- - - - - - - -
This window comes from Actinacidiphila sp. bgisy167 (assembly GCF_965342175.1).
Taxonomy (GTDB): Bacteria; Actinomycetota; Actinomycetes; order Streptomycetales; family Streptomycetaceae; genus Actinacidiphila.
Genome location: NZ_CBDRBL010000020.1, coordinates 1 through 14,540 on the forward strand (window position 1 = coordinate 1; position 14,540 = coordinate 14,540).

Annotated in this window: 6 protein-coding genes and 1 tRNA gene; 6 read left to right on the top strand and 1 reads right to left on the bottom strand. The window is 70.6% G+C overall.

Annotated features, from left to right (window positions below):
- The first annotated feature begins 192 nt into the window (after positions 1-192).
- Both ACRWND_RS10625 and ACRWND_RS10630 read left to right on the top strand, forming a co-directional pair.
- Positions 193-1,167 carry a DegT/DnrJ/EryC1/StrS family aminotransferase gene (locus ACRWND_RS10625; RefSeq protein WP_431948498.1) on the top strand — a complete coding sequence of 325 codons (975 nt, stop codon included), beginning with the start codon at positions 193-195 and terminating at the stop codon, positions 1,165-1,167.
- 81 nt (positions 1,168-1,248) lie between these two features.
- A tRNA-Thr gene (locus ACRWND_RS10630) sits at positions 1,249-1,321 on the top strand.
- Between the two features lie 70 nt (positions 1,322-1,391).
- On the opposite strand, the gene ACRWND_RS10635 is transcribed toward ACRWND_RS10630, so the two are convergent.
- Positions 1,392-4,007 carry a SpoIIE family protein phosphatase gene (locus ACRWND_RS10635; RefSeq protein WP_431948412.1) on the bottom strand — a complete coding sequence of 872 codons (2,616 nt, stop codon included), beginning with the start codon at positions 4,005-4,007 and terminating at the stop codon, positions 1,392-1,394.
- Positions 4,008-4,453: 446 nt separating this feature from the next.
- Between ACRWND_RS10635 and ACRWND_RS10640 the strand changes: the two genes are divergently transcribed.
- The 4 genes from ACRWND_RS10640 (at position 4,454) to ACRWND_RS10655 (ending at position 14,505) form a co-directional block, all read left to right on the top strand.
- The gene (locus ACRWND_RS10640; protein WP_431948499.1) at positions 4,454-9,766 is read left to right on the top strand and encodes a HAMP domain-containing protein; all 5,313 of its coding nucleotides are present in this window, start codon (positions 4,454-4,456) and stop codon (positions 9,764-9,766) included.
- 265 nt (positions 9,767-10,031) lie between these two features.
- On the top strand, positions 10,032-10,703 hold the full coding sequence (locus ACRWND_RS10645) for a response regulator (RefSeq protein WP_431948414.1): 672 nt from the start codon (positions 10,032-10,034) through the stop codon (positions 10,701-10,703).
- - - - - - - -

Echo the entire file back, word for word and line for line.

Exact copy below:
This window comes from Actinacidiphila sp. bgisy167 (assembly GCF_965342175.1).
Taxonomy (GTDB): Bacteria; Actinomycetota; Actinomycetes; order Streptomycetales; family Streptomycetaceae; genus Actinacidiphila.
Genome location: NZ_CBDRBL010000020.1, coordinates 1 through 14,540 on the forward strand (window position 1 = coordinate 1; position 14,540 = coordinate 14,540).

Annotated in this window: 6 protein-coding genes and 1 tRNA gene; 6 read left to right on the top strand and 1 reads right to left on the bottom strand. The window is 70.6% G+C overall.

Annotated features, from left to right (window positions below):
- The first annotated feature begins 192 nt into the window (after positions 1-192).
- Both ACRWND_RS10625 and ACRWND_RS10630 read left to right on the top strand, forming a co-directional pair.
- Positions 193-1,167 carry a DegT/DnrJ/EryC1/StrS family aminotransferase gene (locus ACRWND_RS10625; RefSeq protein WP_431948498.1) on the top strand — a complete coding sequence of 325 codons (975 nt, stop codon included), beginning with the start codon at positions 193-195 and terminating at the stop codon, positions 1,165-1,167.
- 81 nt (positions 1,168-1,248) lie between these two features.
- A tRNA-Thr gene (locus ACRWND_RS10630) sits at positions 1,249-1,321 on the top strand.
- Between the two features lie 70 nt (positions 1,322-1,391).
- On the opposite strand, the gene ACRWND_RS10635 is transcribed toward ACRWND_RS10630, so the two are convergent.
- Positions 1,392-4,007 carry a SpoIIE family protein phosphatase gene (locus ACRWND_RS10635; RefSeq protein WP_431948412.1) on the bottom strand — a complete coding sequence of 872 codons (2,616 nt, stop codon included), beginning with the start codon at positions 4,005-4,007 and terminating at the stop codon, positions 1,392-1,394.
- Positions 4,008-4,453: 446 nt separating this feature from the next.
- Between ACRWND_RS10635 and ACRWND_RS10640 the strand changes: the two genes are divergently transcribed.
- The 4 genes from ACRWND_RS10640 (at position 4,454) to ACRWND_RS10655 (ending at position 14,505) form a co-directional block, all read left to right on the top strand.
- The gene (locus ACRWND_RS10640; protein WP_431948499.1) at positions 4,454-9,766 is read left to right on the top strand and encodes a HAMP domain-containing protein; all 5,313 of its coding nucleotides are present in this window, start codon (positions 4,454-4,456) and stop codon (positions 9,764-9,766) included.
- 265 nt (positions 9,767-10,031) lie between these two features.
- On the top strand, positions 10,032-10,703 hold the full coding sequence (locus ACRWND_RS10645) for a response regulator (RefSeq protein WP_431948414.1): 672 nt from the start codon (positions 10,032-10,034) through the stop codon (positions 10,701-10,703).